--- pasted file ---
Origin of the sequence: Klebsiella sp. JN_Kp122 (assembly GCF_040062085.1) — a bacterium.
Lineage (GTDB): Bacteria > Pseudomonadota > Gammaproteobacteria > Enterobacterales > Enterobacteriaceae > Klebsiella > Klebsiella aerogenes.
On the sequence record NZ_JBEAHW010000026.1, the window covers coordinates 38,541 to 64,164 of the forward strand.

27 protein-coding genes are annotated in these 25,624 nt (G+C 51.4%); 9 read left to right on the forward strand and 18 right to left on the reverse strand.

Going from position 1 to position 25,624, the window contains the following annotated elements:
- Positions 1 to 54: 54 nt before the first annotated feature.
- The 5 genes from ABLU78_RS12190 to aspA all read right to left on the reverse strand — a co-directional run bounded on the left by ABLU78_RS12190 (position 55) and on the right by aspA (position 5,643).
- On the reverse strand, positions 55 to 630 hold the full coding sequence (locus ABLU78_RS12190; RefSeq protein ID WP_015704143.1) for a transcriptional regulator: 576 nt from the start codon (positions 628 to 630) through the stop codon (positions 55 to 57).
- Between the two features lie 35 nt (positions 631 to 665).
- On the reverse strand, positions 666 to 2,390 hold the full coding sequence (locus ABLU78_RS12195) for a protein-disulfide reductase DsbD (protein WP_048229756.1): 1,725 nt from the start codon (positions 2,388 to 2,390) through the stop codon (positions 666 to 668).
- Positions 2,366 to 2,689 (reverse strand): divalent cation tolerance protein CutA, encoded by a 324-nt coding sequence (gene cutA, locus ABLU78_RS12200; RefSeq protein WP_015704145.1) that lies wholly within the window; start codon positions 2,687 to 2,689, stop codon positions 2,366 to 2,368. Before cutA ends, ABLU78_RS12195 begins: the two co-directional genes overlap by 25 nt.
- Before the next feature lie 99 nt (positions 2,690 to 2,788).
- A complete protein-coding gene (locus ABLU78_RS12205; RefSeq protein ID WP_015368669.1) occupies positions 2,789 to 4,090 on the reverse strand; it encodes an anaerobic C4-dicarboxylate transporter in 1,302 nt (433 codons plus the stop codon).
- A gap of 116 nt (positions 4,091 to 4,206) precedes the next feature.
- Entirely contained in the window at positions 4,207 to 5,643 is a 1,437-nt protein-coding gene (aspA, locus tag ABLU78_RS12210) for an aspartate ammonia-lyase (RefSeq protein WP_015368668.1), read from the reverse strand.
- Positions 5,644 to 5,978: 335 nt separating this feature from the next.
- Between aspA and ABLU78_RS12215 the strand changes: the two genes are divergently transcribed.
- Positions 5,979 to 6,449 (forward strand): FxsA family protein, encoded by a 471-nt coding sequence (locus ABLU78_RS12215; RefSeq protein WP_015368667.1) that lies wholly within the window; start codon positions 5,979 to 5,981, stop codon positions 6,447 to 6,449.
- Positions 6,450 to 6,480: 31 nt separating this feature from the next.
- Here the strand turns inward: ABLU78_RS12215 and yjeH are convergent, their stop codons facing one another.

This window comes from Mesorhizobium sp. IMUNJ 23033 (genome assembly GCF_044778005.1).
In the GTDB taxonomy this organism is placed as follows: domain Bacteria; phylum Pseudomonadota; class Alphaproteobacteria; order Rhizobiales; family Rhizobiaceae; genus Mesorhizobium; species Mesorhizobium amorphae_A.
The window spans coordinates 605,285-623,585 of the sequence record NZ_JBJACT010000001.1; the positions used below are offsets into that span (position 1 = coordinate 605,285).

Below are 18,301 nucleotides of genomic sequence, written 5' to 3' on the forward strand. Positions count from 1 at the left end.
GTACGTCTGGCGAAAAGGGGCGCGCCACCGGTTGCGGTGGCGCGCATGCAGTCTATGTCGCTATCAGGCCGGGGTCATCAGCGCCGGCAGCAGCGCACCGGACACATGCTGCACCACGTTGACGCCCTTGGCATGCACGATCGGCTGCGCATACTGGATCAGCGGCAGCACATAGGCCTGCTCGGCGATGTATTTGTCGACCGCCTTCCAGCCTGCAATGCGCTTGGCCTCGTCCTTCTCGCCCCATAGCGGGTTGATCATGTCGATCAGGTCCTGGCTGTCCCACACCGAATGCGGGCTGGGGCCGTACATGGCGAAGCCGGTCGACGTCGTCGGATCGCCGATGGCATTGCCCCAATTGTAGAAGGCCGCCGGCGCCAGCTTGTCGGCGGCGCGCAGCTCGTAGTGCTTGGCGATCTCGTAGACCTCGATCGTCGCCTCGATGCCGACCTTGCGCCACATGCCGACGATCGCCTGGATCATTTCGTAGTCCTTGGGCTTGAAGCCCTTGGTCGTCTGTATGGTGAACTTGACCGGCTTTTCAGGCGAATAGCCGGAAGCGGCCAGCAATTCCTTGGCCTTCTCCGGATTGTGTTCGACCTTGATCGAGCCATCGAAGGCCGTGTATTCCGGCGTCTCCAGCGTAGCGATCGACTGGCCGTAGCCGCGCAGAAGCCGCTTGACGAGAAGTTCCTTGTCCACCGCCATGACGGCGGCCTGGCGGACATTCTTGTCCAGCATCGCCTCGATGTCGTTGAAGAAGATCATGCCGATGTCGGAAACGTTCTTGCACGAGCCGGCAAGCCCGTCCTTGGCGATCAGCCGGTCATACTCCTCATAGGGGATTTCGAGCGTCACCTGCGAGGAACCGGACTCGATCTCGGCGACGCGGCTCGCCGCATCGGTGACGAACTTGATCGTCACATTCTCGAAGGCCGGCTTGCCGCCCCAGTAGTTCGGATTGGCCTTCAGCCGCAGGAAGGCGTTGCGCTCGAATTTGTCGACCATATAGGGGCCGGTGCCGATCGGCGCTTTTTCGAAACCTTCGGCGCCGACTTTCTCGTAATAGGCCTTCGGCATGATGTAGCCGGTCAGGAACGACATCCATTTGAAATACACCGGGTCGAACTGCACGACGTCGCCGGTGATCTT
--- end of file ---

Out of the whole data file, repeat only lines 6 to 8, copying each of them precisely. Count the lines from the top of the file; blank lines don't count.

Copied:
- Positions 1 to 54: 54 nt before the first annotated feature.
- The 5 genes from ABLU78_RS12190 to aspA all read right to left on the reverse strand — a co-directional run bounded on the left by ABLU78_RS12190 (position 55) and on the right by aspA (position 5,643).
- On the reverse strand, positions 55 to 630 hold the full coding sequence (locus ABLU78_RS12190; RefSeq protein ID WP_015704143.1) for a transcriptional regulator: 576 nt from the start codon (positions 628 to 630) through the stop codon (positions 55 to 57).